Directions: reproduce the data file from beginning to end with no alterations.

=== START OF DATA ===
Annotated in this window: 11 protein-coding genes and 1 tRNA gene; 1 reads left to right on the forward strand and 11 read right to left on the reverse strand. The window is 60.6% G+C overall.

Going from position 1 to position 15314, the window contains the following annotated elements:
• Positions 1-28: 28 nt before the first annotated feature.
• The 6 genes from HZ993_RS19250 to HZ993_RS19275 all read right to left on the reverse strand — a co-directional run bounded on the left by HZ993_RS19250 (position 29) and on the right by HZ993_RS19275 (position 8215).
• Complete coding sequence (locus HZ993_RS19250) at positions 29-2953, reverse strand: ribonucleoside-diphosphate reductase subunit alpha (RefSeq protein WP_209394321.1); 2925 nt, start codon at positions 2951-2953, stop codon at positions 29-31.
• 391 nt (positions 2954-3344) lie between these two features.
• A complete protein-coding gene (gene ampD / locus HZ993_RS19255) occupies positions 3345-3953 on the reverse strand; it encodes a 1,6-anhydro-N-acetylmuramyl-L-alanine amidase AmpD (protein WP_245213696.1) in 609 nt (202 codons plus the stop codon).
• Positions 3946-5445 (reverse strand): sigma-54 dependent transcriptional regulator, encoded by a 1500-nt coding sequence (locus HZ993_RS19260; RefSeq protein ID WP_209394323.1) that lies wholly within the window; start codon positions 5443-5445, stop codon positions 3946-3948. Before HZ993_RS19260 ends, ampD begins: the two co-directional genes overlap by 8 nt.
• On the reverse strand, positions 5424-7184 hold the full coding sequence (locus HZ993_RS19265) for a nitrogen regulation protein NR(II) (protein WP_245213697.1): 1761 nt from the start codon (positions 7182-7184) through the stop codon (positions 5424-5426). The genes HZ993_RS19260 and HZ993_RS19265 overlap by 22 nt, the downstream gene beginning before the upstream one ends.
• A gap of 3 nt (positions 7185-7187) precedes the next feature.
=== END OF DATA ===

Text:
Annotated in this window: 11 protein-coding genes and 1 tRNA gene; 1 reads left to right on the forward strand and 11 read right to left on the reverse strand. The window is 60.6% G+C overall.

Going from position 1 to position 15314, the window contains the following annotated elements:
• Positions 1-28: 28 nt before the first annotated feature.
• The 6 genes from HZ993_RS19250 to HZ993_RS19275 all read right to left on the reverse strand — a co-directional run bounded on the left by HZ993_RS19250 (position 29) and on the right by HZ993_RS19275 (position 8215).
• Complete coding sequence (locus HZ993_RS19250) at positions 29-2953, reverse strand: ribonucleoside-diphosphate reductase subunit alpha (RefSeq protein WP_209394321.1); 2925 nt, start codon at positions 2951-2953, stop codon at positions 29-31.
• 391 nt (positions 2954-3344) lie between these two features.
• A complete protein-coding gene (gene ampD / locus HZ993_RS19255) occupies positions 3345-3953 on the reverse strand; it encodes a 1,6-anhydro-N-acetylmuramyl-L-alanine amidase AmpD (protein WP_245213696.1) in 609 nt (202 codons plus the stop codon).
• Positions 3946-5445 (reverse strand): sigma-54 dependent transcriptional regulator, encoded by a 1500-nt coding sequence (locus HZ993_RS19260; RefSeq protein ID WP_209394323.1) that lies wholly within the window; start codon positions 5443-5445, stop codon positions 3946-3948. Before HZ993_RS19260 ends, ampD begins: the two co-directional genes overlap by 8 nt.
• On the reverse strand, positions 5424-7184 hold the full coding sequence (locus HZ993_RS19265) for a nitrogen regulation protein NR(II) (protein WP_245213697.1): 1761 nt from the start codon (positions 7182-7184) through the stop codon (positions 5424-5426). The genes HZ993_RS19260 and HZ993_RS19265 overlap by 22 nt, the downstream gene beginning before the upstream one ends.
• A gap of 3 nt (positions 7185-7187) precedes the next feature.